Buck up, Sopranos buffs: Tony and the gang may be gone, but Breslin’s steely look at mob life in the glory—and gory—days will take some of the sting away.
Breslin (The Church That Forgot Christ, 2004, etc.) is no softie, but that doesn’t keep him from harboring a soft spot for a real-life Livia Soprano known memorably as Big Mama, who remarks of her grandson’s bust, “I told him. You got to do two things. First, you got to rob the bank. Then you got to get away. He forgot.” The grandson, Joe Gallo, was renowned for many things, among them threatening “clients” who were late on payments with a lion locked away in his basement. The rat of the title, a Jewish fellow traveler named Burt Kaplan, knows such things and tells, shaking up the middle-class world of the mobsters, whom another fellow traveler, Klein the Lawyer, defends thus: “How could he commit a crime? He lives in a house.” Homeowners or not, the mobsters of Breslin’s day didn’t court publicity and were instead jealously secretive. The author notes that there were five mob families in the city, “and I heard of some of them only because I lived on 101st Avenue”—not far, that is, from a club where old-timey crooks played cards, secure in J. Edgar Hoover’s declaration that there was no such thing as the Mafia. Breslin mingles reportage and trial transcripts with his own acute, often humorous notes on life then and now. These days, he growls, the government is in the gambling business, and that former depravity has now become “a civic virtue to lose the rent and all other money you didn’t have on rigged games of chance.” All things considered, it’s clear that Breslin prefers the old days and old ways, bloody though they were.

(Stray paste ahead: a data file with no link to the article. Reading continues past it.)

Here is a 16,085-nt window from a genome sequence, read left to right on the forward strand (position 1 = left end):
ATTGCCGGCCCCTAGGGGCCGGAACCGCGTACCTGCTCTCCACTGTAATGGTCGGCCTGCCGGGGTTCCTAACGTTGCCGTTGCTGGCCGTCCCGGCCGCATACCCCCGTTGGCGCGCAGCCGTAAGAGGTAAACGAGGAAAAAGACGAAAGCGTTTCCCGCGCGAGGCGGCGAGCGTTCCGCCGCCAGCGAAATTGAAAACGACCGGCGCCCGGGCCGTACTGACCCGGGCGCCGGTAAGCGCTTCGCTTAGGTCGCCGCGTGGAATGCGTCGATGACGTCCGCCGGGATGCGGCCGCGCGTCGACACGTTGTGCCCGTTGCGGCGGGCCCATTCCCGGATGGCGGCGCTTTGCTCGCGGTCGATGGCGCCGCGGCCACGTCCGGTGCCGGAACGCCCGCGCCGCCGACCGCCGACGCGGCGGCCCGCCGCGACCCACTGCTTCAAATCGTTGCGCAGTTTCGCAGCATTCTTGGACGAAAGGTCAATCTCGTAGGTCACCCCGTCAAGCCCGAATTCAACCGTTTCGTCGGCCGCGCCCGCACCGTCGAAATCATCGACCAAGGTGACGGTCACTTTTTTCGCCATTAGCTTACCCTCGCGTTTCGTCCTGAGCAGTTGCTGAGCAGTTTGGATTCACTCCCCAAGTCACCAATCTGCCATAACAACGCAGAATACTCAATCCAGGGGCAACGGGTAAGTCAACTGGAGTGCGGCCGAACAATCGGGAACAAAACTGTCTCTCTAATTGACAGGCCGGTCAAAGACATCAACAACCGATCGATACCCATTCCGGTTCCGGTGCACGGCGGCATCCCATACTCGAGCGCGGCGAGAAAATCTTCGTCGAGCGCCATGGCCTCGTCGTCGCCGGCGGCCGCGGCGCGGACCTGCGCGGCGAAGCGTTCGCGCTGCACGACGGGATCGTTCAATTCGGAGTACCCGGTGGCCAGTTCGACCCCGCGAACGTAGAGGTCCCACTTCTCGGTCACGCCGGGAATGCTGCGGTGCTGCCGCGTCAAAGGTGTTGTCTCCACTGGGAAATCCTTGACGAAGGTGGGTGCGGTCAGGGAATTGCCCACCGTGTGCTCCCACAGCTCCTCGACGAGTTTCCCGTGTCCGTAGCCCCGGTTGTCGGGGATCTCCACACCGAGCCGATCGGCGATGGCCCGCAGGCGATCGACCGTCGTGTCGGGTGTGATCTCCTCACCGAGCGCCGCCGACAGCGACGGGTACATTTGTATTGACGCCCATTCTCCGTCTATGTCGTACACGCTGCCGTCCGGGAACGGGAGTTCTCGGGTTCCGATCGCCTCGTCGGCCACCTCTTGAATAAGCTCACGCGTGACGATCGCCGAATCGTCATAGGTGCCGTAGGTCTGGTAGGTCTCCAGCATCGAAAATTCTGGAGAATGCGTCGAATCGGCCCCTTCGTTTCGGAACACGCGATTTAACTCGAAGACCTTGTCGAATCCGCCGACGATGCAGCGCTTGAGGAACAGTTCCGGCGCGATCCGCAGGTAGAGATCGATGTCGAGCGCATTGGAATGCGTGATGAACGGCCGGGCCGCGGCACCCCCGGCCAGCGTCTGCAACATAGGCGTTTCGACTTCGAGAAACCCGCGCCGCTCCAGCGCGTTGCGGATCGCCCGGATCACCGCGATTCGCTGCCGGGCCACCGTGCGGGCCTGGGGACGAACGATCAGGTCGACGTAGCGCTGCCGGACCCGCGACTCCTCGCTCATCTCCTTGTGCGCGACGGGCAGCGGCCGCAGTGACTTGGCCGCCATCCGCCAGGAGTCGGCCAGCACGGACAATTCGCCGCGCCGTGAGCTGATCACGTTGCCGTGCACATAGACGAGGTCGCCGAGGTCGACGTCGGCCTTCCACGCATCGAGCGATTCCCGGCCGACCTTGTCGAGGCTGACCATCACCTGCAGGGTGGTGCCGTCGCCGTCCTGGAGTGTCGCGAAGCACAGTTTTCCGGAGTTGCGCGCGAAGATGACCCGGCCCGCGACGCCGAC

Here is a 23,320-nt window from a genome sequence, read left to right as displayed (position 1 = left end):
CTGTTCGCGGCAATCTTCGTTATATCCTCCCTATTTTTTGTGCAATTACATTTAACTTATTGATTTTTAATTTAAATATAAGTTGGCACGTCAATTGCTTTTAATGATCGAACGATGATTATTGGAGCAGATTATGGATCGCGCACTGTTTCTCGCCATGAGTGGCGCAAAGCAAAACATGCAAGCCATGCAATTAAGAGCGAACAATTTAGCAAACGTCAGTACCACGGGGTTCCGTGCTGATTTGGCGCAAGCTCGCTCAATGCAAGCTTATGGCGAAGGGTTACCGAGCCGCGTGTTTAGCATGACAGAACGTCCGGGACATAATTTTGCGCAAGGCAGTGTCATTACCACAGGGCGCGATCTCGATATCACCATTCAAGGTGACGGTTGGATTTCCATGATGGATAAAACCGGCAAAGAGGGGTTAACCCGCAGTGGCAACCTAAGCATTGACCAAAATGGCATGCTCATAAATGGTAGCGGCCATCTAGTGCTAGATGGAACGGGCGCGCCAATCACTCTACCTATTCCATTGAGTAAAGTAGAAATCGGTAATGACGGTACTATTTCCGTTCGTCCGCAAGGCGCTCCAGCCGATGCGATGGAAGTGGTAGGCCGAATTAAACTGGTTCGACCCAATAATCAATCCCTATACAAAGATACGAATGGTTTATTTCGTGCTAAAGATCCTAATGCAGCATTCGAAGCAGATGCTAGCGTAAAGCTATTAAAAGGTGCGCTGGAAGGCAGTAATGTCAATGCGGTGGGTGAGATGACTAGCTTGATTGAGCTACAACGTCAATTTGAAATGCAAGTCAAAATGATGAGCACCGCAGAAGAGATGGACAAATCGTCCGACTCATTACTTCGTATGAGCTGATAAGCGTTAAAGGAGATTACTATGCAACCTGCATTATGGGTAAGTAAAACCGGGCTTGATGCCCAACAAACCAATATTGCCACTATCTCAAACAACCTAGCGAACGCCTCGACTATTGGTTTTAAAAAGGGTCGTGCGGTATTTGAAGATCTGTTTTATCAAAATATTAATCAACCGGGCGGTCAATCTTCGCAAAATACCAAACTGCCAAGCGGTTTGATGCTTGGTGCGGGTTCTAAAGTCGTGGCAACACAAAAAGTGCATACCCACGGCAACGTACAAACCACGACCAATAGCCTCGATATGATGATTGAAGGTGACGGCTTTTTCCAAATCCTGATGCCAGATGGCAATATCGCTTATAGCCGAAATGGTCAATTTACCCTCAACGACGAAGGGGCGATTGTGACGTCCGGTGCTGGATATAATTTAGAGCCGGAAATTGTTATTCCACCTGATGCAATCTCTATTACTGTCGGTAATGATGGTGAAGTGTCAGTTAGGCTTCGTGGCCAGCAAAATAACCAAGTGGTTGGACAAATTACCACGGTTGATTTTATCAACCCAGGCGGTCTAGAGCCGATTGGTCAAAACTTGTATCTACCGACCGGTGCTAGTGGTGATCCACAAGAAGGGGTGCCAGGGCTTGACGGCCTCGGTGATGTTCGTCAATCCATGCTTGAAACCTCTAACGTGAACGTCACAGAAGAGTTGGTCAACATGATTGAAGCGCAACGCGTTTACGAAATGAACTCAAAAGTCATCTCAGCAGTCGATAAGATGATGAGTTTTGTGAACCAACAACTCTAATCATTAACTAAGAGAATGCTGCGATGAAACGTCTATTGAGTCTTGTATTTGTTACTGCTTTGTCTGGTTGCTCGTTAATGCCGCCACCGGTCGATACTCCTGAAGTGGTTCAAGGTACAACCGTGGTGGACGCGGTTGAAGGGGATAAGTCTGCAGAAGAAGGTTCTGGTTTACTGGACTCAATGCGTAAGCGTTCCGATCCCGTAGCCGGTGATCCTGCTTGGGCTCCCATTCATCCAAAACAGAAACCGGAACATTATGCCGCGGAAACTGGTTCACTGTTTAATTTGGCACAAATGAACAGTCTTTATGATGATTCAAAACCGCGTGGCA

Smart and stinging—Breslin in fine form, which means a winner.